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Films to watch this Fall

We are now officially straddling summer rom-com and winter awards seasons. While horror flicks are obvious choices to indulge in for the next month or so, it would be unfortunate to neglect all other autumnally apt films. Here are eight to watch (or, most likely, re-watch) this season.

"When Harry Met Sally"

This acerbic Nora Ephron rom-com is brimming with heart and cozy-looking turtlenecks, and is best when enjoyed from late September to early January. It's not spooky, nor entirely set in autumn, but the film does feature a brief stroll down a leaf-strewn Central Park sidewalk that became its eponymous red-and-orange poster. You can stream it now on Netflix or watch it Harry and Sally-style -- at the same time as your friend, from different beds, while arguing about it over the phone.

"The Nightmare Before Christmas"

An animated standby for over 20 years, this is the perfect film to get you in the seasonally spooky spirit. If you've never seen it, it's not too late; "Nightmare Before Christmas" is currently streaming on Netflix, so you can acquaint yourself with Jack Skellington and Danny Elfman's songs that are still gracing Halloween playlists today.


This decidedly unconventional Wes Anderson-made rom-com is a masterpiece. It's witty, absurdly funny and tragic, tracking the rise and fall of extracurricular overachiever and failing student Max Fischer (Jason Schwartzman). Most importantly, the film (also featuring a love triangle, of course, between Schwartzman, Bill Murray and Olivia Williams' characters) is academically-oriented and autumnally-hued.

"Harry Potter and the Chamber of Secrets"

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It's always a good time to watch a "Harry Potter" movie, and a case could be made for either of the first two as optimal October films. But this one is, in my opinion, a better way to get psyched for Halloween than its predecessor. Quirrell is creepy, but there's a heightened sense of impending doom looming over "Chamber of Secrets;" it's exacerbated by the spiders, Moaning Myrtle and everyone getting petrified. Plus, if you can't stream it, you can find it almost every weekend, in some type of marathon, on FreeForm.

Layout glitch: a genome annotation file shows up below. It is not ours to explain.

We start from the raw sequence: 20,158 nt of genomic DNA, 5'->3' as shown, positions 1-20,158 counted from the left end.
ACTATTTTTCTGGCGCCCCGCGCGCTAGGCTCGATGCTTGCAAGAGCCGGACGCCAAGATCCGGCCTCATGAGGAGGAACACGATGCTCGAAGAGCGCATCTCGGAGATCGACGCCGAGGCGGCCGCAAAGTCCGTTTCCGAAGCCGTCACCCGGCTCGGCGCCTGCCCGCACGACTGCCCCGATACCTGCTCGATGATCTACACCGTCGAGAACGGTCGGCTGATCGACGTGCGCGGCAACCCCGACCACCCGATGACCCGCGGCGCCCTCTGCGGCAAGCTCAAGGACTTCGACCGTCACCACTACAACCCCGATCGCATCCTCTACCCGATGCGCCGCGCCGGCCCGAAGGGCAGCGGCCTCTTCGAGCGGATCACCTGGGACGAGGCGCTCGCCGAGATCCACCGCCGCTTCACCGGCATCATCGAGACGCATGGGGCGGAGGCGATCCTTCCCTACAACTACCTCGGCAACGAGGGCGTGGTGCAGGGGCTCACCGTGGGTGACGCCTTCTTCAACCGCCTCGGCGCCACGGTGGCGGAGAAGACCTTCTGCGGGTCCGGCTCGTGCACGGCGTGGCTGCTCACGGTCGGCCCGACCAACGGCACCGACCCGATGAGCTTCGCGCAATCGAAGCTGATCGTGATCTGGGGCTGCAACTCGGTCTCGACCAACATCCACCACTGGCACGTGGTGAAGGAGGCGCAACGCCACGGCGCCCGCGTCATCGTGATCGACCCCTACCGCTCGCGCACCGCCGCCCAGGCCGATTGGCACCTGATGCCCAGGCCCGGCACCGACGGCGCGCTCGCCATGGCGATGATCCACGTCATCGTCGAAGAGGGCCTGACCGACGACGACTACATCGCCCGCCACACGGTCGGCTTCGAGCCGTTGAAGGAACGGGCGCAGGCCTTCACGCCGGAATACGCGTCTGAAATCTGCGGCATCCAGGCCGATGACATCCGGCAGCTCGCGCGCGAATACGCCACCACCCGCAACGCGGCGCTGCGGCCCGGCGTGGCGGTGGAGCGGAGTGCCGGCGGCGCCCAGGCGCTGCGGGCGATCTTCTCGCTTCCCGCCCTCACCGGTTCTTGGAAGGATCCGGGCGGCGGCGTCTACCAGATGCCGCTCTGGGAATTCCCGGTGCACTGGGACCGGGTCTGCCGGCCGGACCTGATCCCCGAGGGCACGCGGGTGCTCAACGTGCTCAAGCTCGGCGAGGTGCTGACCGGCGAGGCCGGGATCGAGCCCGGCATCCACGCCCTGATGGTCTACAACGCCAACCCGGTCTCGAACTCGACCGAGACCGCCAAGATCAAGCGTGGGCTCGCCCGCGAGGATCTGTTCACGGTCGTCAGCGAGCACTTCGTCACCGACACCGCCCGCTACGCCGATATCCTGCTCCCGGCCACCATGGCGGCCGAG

"Dead Poets Society"

This is not quite as comical as "Rushmore," to put it mildly. But "Dead Poets Society" is ideal if you're looking for a film in which Robin Williams espouses poetry, general wisdom and life advice, as only a cool high school English teacher can. You've probably seen it before, but it's worth another go; maybe it'll give you some much-needed mid-semester inspiration.

"Sleepy Hollow"

If your horror tolerance is relatively low, but you're still looking for something that will, at the very least, creep you out, try this rare Helena Bonham Carter-less Tim Burton production. Heads will roll and your skin will crawl as you watch 18th-century Johnny Depp try to unravel the mystery of the infamous Headless Horseman (and land 18th-century Christina Ricci).

"Fantastic Mr. Fox"

This charming animated film about a family of foxes may be even more aesthetically in-season than "Rushmore." George Clooney voices the titular patriarch, married to Meryl Streep's Mrs. Fox; enjoy watching them antagonize the farmers around their home in all their stop-motion, autumn-hued glory.


Disney Channel's original movie repertoire boasts a surprising amount of kid-friendly horror, but "Halloweentown" is perhaps its most enduring autumnal standby. While alternative classic "Twitches" did put a memorable spin on the princess-and-pauper trope (magic) and gift us with Aly & AJ's iconic "Rush," "Halloweentown" spawned three sequels and consistently tops rating lists. If nothing else, Debbie Reynolds does not appear in "Twitches," "Don't Look Under the Bed," "The Phantom of the Megaplex" or any other DCOM likely to air this month.